The Guillotine: The broken Bond

Twentieth-Century Classics That Won't Last No 5: Ian Fleming
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The Independent Culture
Some months ago, I was chatting with a teenage cousin, who had just been to see, and was waxing pretty vitriolic about, Tomorrow Never Dies, the most recent of the James Bond movies. Given his disappointment, I suggested he might like to try one of the novels instead. He gawped at me. "Novels?" hesaid. "There are novels?"

Yes, there are novels, but my cousin's bafflement was comprehensible. For Ian Fleming, the author of those novels, represents an absolutely unique case: an artist (which, in his minor fashion, he was) likely to be denied posterity by virtue not of his work's failure but its success. There are, of course, numerous writers, from Shakespeare to Dickens, and from EM Forster to Stephen King, whose prose has regularly been transformed into cinematic imagery. Fleming, however, is surely alone in having the fame of his own achievement completely usurped by the rival medium. Nowadays, for most people, James Bond is a character not of literature but of cinema. So much so, indeed, that, having long since exhausted the kitty of Fleming's original inspiration, the film industry has begun to generate its own would-be Fleming-like plotlines. (Imagine Merchant Ivory inventing new Forsterish stories and giving them Forsterish titles.)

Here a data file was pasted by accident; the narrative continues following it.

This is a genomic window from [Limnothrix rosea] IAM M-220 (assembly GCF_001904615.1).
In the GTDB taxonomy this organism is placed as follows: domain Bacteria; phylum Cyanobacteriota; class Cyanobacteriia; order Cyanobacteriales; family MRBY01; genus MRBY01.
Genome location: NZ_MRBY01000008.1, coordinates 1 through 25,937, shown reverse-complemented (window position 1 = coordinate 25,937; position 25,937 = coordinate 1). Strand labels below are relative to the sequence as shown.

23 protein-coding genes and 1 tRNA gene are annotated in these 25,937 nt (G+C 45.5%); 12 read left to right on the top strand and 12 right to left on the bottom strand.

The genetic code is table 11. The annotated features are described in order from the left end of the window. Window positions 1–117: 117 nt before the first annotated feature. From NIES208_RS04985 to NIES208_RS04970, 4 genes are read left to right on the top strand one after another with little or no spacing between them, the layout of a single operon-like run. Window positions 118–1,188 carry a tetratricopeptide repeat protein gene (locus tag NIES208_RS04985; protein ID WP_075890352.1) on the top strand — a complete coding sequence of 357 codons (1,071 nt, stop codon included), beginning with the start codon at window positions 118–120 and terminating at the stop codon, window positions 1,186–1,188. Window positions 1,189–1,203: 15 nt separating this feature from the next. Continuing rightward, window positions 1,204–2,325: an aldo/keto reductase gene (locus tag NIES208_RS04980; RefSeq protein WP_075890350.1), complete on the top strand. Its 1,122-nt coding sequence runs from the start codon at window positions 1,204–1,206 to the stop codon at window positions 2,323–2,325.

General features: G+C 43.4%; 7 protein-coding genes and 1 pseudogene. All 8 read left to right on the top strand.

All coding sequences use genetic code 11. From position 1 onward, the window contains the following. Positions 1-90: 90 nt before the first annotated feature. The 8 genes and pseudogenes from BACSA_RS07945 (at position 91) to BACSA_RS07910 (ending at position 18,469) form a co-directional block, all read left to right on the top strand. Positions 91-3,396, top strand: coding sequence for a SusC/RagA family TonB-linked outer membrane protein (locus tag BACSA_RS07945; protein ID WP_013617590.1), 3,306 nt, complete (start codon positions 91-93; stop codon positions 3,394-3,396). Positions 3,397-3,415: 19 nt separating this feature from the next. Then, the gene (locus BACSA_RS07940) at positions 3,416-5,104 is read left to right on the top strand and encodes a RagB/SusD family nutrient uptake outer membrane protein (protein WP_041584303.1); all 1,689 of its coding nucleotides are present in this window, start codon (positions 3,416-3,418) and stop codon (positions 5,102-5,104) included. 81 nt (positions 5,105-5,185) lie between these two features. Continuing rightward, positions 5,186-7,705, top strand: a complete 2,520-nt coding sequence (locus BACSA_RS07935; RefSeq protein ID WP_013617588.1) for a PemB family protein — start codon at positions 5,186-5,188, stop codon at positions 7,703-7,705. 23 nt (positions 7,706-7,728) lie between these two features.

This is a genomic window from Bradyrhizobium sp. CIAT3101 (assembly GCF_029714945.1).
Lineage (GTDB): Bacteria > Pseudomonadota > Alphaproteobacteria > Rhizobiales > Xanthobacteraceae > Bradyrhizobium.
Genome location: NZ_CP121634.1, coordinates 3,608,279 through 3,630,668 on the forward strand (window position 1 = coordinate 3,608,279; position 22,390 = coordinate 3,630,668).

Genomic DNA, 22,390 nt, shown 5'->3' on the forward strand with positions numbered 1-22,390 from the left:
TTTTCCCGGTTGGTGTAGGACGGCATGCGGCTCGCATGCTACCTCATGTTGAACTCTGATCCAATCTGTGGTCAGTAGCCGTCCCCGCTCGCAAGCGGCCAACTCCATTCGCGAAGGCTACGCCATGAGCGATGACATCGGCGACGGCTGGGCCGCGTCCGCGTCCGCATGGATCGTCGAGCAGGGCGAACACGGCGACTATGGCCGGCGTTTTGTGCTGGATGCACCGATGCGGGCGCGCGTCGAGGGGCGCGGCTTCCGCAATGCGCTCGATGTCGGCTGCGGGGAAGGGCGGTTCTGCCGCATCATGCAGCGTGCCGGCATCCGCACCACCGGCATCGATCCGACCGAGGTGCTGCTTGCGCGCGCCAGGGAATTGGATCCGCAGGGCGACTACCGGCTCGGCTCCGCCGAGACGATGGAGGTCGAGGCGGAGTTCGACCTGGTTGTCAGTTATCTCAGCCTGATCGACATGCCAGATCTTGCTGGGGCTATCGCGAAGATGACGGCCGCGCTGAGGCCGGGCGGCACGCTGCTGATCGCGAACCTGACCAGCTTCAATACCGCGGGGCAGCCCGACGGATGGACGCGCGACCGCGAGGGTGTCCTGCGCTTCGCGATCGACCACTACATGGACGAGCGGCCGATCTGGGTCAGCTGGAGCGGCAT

But are these new plotlines really so authentic? Here, again, Fleming is alone in his own private purgatory. Unlike filmic adaptations of Dickens and Forster (Shakespeare, as always, remains a special case), the Bond movies are not period pieces. With each passing year, espionage technology is made ever more sophisticated, social attitudes (notably, in relation to women and various racial minorities) change out of all recognition and Britain's influence on the world's geopolitical stage grows less and less significant. If sometimes maladroitly, the Bond movies have taken these paradigmatic shifts on board, as they say, whereas the novels are still anchored in a dim and increasingly unknowable past. To someone coming to Fleming's Bond after exposure to Connery's or Dalton's or Brosnan's, he must seem as dated and absurd a figure as Sapper's obnoxious Bulldog Drummond.

Perhaps, though, film will prove to be not only Fleming's damnation but also his salvation. Perhaps, in 2050, the industry will realise that he too can be recycled as a period piece, a la Agatha Christie. By then, perhaps, the 1950s will have become the new millennium's belle epoque and 007 a pillar of heritage cinema.

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